Agassi says he has run the numbers and that an electric car bought and charged in his way will be cheaper than a petrol equivalent. He is even planning to borrow a bit of business model from the mobile phone companies, where initial hardware purchase is subsidised for customers who commit to a long-term subscription.

Of course the phone companies recoup their hardware losses through call charges, so presumably Better Place will need to levy a surcharge on the pure cost of the electricity during every recharge. No doubt the surcharge will need to apply even when the recharging is done at home, a step which may meet some resistance from customers who don't quite get the business model.

Surprisingly, Agassi also talks of “flattening demand” for electricity, by centrally controlling the load imposed by tens of thousands of recharging automobiles. He also alludes to the switch stations and car batteries being used as a distributed storage system to help the utility companies meet peaks in demand. This will be another surprising thing to explain to consumers – that their car might be feeding power back into the grid in the afternoon, when one might reasonably assume that it is trickle charging.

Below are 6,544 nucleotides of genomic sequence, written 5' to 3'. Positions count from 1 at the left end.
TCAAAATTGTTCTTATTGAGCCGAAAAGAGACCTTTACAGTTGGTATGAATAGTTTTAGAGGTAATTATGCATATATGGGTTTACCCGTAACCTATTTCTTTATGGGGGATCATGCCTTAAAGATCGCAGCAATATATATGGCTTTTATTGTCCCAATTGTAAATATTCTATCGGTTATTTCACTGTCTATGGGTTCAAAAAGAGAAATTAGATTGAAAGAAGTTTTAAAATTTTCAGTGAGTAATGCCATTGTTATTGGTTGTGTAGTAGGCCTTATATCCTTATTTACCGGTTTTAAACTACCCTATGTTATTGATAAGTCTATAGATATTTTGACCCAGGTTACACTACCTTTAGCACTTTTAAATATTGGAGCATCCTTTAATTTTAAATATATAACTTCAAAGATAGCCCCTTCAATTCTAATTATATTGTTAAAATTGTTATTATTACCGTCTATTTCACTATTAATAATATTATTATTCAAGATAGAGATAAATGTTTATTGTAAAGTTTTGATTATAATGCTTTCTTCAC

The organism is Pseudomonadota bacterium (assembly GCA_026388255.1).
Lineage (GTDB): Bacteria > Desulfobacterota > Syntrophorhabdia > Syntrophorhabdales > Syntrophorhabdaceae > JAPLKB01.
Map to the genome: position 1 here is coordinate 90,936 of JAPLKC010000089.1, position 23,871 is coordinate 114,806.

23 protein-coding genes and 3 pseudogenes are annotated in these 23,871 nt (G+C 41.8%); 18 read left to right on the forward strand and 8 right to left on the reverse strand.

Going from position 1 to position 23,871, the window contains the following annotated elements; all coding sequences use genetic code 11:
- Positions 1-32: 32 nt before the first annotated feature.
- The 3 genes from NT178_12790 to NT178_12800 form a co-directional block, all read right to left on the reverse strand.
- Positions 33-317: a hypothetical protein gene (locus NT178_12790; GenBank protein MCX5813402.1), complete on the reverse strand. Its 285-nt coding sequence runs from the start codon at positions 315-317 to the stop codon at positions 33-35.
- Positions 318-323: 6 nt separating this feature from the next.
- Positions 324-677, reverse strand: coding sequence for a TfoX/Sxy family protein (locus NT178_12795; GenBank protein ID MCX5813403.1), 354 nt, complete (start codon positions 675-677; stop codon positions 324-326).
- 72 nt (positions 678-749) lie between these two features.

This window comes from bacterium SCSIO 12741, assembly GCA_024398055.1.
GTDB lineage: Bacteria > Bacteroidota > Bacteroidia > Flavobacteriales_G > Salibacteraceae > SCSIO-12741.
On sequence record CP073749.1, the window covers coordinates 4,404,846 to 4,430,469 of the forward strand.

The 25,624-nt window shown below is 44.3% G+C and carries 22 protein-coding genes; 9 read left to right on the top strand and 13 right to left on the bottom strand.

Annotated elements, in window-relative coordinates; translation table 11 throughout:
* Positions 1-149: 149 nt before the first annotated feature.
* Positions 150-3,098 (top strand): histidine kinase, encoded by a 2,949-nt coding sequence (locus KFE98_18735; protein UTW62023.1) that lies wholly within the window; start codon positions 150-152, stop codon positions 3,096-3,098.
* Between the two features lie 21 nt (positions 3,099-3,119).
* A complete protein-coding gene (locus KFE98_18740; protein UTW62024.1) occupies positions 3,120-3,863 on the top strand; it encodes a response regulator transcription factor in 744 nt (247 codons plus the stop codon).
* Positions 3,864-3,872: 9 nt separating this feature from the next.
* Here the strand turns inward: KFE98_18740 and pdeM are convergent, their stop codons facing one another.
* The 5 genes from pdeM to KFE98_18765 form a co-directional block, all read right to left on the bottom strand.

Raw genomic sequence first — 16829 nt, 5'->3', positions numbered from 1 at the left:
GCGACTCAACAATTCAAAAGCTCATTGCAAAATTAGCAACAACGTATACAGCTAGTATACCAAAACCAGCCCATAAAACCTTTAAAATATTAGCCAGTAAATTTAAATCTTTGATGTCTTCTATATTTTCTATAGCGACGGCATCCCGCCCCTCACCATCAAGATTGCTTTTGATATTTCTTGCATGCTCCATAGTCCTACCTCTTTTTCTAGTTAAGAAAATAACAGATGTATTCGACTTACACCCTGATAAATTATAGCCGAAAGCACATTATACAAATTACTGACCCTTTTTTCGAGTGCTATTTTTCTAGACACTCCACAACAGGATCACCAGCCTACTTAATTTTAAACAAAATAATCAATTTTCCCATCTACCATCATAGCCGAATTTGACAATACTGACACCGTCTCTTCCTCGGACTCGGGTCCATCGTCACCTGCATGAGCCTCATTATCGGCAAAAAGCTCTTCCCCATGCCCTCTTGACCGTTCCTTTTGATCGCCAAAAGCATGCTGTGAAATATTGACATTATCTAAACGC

Better Place may sound far-off, but apparently the company will begin large-scale testing next year. For its first foray into selling the idea, Agassi says he is looking for sweet spots where there is the right taxation policy, the right electrical infrastructure, and a growing green sensibility. London surely has to be near the top of his list.

Agassi tries to play down the scale of the challenge that lies ahead, saying it's “not a science project, it's really an integration project”. He means, of course, that all the technological pieces are available and proven. The business model, however, is another kettle of kippers. It may not be a science project, but it is a case of driving in the dark. We hope Agassi succeeds in turning on the lights.